(Absolution Brewing Company, February 2015)
Absolution Brewing Company opened a little short of a year ago in the South Bay, Los Angeles’s up-and-coming center of craft brewing. Owners Steve Farguson and Nigel Heath, along with head brewer at the time Wes McCann, noticed an underserved market for microbrews in south LA County, observing that many in the region headed even further south to San Diego County for fresh beer. Since the City of Torrance had already been making efforts to attract craft brewers to the region, native-Angeleno Farguson drew on his experience as a brewing consultant to open his own shop closer to home (source). The brewery and tap room are actually located in the back of a nondescript tilt-up office park, buried behind an oil refinery and bordered by train tracks, but that fact does little to hide Absolution from the relatively large group gathered here to drink at noon on a weekday. Maybe the repurposed church pews (previously purposed at Heath’s church, evidently) and religiously-themed brew names (which you might have already figured, given the name of the brewery) are adequate to assuage the guilt of a liquid lunch….
Naturally, I chose one of their tea-totaling options…
The Pocket Pooj ponders a pardon.
Current head brewer Bart Bullington – who, it’s worth noting, was actively head brewing and shoveling grain out of a mash tun next to my pew during my visit – developed Absolution’s root beer recipe along with many of the, shall we say, holier brews. It’s heavy on the licorice and herbs, almost bordering on bitter, with a menthol finish. Nevertheless it’s quite refreshing, and the fact that it’s not too sweet actually makes it easier to drink. There’s no head at all and the bubbles are on the small side, the former being a little disappointing but the latter also making it easier to drink. Lest you be worried about the fate of the former head brewer, McCann was manning the bar, and he told me that they use nitrogen instead of carbon dioxide for the carbonation (assuming it’s still called carbonation if it’s not actually carbon…?). Unfortunately, the nitrogen limits Redeemer Root Beer’s availability to the tap house at the moment – it will not travel well in a growler, and will quickly go flat.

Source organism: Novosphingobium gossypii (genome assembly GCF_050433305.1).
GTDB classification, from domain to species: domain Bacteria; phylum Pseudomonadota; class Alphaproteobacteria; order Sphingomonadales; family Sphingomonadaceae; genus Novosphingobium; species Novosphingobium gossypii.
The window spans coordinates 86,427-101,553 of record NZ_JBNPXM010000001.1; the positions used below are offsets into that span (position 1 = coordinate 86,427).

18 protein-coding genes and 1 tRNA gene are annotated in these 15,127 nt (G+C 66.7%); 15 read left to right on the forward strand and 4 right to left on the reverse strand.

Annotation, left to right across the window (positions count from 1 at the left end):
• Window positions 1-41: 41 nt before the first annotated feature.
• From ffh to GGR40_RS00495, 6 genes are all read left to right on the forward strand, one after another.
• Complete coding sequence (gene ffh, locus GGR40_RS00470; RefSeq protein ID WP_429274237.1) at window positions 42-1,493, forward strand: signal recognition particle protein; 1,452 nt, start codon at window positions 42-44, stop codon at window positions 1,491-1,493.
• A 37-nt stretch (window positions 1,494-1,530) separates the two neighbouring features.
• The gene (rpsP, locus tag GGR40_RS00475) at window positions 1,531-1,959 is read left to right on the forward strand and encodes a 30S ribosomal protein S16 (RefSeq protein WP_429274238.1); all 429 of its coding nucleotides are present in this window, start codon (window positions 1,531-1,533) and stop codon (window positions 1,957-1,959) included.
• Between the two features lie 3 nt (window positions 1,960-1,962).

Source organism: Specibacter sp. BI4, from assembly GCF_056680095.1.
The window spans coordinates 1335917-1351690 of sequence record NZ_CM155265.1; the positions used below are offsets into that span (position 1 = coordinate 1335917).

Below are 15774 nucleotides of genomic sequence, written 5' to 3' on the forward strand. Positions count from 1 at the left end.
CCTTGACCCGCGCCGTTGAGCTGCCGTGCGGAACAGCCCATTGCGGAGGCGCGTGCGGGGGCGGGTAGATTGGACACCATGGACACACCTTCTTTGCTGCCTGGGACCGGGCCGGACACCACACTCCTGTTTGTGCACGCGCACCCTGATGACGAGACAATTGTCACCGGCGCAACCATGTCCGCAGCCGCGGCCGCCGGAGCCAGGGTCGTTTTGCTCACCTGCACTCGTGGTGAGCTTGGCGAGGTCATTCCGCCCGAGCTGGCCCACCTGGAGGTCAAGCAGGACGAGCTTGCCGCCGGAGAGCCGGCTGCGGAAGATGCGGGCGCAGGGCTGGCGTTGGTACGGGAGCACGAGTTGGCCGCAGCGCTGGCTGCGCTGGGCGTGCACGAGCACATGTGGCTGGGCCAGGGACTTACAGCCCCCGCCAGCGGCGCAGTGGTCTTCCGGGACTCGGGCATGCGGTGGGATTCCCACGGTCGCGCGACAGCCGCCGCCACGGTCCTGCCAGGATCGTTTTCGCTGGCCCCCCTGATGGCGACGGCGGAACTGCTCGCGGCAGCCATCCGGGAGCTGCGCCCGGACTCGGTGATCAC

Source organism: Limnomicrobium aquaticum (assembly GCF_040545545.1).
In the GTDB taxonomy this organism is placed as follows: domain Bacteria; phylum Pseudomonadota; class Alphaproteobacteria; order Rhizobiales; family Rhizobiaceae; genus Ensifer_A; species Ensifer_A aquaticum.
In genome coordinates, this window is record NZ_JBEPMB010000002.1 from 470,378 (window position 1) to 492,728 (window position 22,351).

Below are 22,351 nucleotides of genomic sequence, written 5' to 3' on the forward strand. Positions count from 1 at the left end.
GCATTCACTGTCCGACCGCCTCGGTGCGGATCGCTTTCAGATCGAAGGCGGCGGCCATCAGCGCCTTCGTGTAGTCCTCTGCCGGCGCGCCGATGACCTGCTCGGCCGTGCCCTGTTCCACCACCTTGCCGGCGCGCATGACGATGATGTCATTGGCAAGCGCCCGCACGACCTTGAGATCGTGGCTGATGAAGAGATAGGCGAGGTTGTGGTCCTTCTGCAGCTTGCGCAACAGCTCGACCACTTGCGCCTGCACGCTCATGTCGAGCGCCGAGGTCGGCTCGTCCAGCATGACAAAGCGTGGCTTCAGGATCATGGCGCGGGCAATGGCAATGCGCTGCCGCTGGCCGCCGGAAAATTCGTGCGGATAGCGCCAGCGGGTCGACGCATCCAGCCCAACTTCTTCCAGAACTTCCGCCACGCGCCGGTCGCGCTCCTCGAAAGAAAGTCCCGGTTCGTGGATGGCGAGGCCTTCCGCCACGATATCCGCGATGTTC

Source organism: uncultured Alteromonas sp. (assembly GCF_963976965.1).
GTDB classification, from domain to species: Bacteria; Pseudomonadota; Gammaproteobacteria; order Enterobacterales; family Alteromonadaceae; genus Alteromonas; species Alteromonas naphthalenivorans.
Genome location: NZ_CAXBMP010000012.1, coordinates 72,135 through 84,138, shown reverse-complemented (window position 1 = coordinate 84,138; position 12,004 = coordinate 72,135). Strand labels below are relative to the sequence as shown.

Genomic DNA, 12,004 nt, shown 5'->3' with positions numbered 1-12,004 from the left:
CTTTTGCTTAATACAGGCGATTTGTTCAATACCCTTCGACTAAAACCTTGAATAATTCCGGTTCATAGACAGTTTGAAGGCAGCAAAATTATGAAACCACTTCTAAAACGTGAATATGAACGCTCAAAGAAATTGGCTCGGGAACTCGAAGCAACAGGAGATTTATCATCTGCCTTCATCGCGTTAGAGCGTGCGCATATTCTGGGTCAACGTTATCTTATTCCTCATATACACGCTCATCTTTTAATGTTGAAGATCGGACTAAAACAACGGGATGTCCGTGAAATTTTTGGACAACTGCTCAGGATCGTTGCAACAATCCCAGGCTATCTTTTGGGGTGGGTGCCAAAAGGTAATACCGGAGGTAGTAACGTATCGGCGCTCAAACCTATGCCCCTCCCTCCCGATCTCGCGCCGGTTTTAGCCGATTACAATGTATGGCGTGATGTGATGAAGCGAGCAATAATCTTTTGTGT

Well, in that case...
Inspired by the above exhortation, strategically placed on the restroom wall, I also had a glass of the Confession Cream Soda, which was actually a little spicy, too. Of course, I can't tell for sure whether that's intentional or just the root beer aftertaste talking. Either way, the Cream Soda does have a huge head of soft foam, and was also pleasantly not too sweet, with less vanilla than you'd typically expect in a cream soda.
Back to Absolution’s root beer, though: I like it well enough, but it’s also a little on the bitter side for my every day tastes. On the other hand, that same bitterness would actually make Redeemer a good root beer to cook with – generally the stronger ones make better root beer sherbets and whatnot. As a drinking root beer however, I’ll give Redeemer Root Beer a high 3.5.